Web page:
Bloomberg approval rating lowest since 2005

February 20, 2009 3:50:18 PM PST
Mayor Michael Bloomberg's popularity fell to a four-year low in a new poll Friday with more New Yorkers disapproving of the billionaire businessman's handling of the city's economic crisis, the signature issue that propelled him to seek a third term this year. The number of New Yorkers who think the city is moving in the right direction also dropped precipitously in the Marist College poll, with more people believing New York is heading in the wrong direction than the right one.

Bloomberg's 52 percent approval rating was a 16 percent fall since October 2008, analysts attributed the decline to the mayor's budget-tightening and the failing economy.

But the mayor still held commanding leads over potential challengers in the 2009 race, beating his closest competitor in the poll, U.S. Rep. Anthony Weiner, by 16 percentage points.

"The mayor would like better numbers. He's got a bad majority, but he's got a majority," said Doug Muzzio, a public affairs professor at Baruch College. "But at the same time, how does he lose? You can't beat somebody with nobody."

Bloomberg, a former CEO and one of the richest Americans, staked his bid to change the term limits law last fall on his financial expertise, saying he should be allowed a third term because he was uniquely qualified to shepherd the city through the global economic meltdown.

He has presented grim budget addresses since, proposing raising taxes, slashing expenses and threatening thousands of layoffs to cope with one of the worst economic downturns in recent history.

"Clearly the economy's on people's minds," said Lee Miringoff, director of the Marist poll. "That does often get laid at the doorstep of the chief executive."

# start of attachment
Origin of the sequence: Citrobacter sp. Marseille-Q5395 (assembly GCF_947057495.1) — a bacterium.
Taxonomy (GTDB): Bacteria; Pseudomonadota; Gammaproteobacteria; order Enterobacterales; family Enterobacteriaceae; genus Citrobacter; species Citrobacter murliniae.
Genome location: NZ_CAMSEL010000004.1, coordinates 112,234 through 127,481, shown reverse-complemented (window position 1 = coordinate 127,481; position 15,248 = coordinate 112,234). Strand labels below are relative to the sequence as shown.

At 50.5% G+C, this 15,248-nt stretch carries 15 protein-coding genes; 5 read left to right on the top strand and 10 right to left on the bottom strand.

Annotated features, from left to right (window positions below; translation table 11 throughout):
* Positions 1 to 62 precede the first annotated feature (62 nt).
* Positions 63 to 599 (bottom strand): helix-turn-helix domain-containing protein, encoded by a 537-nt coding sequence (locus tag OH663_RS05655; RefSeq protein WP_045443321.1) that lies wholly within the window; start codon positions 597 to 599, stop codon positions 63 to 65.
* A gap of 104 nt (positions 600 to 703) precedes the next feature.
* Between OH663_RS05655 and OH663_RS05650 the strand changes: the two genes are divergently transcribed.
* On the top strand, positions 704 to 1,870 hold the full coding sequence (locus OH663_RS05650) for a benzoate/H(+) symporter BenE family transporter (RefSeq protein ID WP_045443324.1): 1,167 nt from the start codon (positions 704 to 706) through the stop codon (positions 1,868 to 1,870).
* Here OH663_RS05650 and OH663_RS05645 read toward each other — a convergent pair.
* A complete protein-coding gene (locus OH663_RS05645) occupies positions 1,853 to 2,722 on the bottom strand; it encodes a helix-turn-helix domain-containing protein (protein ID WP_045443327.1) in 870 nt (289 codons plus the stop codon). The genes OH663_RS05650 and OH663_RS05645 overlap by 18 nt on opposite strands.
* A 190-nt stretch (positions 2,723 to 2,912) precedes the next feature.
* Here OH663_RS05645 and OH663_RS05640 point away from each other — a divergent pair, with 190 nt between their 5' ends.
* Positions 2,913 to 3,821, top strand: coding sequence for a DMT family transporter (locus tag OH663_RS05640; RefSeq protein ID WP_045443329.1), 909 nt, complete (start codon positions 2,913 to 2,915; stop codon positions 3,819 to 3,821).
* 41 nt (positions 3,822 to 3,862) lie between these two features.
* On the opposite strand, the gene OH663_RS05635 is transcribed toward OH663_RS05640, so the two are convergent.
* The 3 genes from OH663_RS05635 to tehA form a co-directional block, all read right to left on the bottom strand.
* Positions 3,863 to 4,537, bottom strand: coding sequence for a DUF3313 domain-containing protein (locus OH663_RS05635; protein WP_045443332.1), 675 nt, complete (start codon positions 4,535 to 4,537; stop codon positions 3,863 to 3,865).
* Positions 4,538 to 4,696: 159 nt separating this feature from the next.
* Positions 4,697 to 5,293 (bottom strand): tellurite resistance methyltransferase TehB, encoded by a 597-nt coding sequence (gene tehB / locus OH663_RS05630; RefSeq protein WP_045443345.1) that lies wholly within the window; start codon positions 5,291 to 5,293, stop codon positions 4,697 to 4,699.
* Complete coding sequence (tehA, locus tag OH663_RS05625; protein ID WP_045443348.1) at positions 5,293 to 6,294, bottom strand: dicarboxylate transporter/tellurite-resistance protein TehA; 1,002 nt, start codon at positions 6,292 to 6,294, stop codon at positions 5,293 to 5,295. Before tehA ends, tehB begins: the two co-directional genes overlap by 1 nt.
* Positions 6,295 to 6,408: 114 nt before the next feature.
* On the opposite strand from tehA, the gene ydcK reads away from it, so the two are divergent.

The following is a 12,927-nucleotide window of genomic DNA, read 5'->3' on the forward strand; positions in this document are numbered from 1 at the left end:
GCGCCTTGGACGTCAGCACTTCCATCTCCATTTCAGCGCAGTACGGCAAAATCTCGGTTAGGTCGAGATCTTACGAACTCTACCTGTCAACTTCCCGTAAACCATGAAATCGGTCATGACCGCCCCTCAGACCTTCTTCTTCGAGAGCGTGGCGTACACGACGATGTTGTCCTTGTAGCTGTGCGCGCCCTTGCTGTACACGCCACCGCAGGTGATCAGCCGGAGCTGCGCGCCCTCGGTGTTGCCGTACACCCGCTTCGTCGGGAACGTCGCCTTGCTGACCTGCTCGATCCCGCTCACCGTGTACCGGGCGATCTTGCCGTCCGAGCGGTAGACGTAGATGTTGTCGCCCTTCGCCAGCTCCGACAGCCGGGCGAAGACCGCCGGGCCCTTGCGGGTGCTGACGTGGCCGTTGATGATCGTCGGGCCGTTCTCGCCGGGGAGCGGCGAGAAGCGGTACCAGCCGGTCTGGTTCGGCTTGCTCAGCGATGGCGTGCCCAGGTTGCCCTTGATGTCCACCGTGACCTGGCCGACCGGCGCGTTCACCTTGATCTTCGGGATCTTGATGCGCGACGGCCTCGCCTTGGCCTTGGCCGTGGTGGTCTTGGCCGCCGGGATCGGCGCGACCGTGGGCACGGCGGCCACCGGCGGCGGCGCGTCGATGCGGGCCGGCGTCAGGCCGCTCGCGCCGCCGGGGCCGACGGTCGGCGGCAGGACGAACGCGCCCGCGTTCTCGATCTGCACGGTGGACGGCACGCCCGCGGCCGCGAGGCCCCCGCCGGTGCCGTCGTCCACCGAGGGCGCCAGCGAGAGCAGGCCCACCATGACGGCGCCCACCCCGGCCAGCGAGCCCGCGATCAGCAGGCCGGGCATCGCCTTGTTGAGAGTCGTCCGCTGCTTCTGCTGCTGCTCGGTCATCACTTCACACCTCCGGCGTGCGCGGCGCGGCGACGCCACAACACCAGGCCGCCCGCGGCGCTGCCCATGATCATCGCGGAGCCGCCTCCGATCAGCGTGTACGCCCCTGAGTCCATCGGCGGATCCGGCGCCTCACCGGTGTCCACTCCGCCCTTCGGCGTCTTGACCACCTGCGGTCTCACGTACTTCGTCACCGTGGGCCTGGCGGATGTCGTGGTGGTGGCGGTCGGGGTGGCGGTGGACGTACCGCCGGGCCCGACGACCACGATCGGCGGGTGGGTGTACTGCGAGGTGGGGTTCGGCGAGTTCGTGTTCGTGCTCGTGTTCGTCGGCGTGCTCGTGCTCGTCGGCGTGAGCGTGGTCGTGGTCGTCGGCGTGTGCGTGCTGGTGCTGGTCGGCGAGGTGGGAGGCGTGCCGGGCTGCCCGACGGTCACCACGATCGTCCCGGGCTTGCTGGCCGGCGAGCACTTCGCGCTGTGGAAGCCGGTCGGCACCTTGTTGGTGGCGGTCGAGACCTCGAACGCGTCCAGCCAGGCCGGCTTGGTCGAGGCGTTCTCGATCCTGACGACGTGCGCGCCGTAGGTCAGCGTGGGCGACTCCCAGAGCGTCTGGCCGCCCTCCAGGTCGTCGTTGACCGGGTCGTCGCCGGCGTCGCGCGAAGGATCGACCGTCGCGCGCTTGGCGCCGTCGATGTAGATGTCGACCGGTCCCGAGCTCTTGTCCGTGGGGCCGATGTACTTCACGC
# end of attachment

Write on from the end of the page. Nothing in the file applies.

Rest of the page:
But the mayor may have gone too far with the public with emphasis on his economic skills, Muzzio said.

"The fact is that he sold himself as the man who knew the buck and knew how to produce jobs and he's not doing it," Muzzio said. "It's both reacting to events and the expectation of further bad events."

Bloomberg campaign adviser Howard Wolfson responded Friday: "The reason the mayor enjoys an expanding double digit lead over two of his opponents is because under his leadership crime has gone down, school test scores have gone up and he has made the tough choices to balance the budget while preserving services for the middle class."

The mayor's lead increased slightly over Weiner, city comptroller William Thompson and City Councilman Tony Avella since the last Marist poll in November.

Weiner spokesman John Collins said Friday the congressman was more focused on the economy than polls.

"He will keep focused on his work in Washington fighting for help in New York's recovery, and now is not the time for politics," Collins said.

The Marist poll interviewed 827 registered voters by telephone on Monday and Tuesday. Its margin of error is plus or minus 3.5 percentage points. The approval rating fell to its lowest level in the poll since June 2005.

The mayor's approval rating fell from a 59 percent rating in November. Thirty-seven percent of the voters thought the city was headed in the right direction, down 8 points since November.

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On the Net: www.maristpoll.marist.edu/


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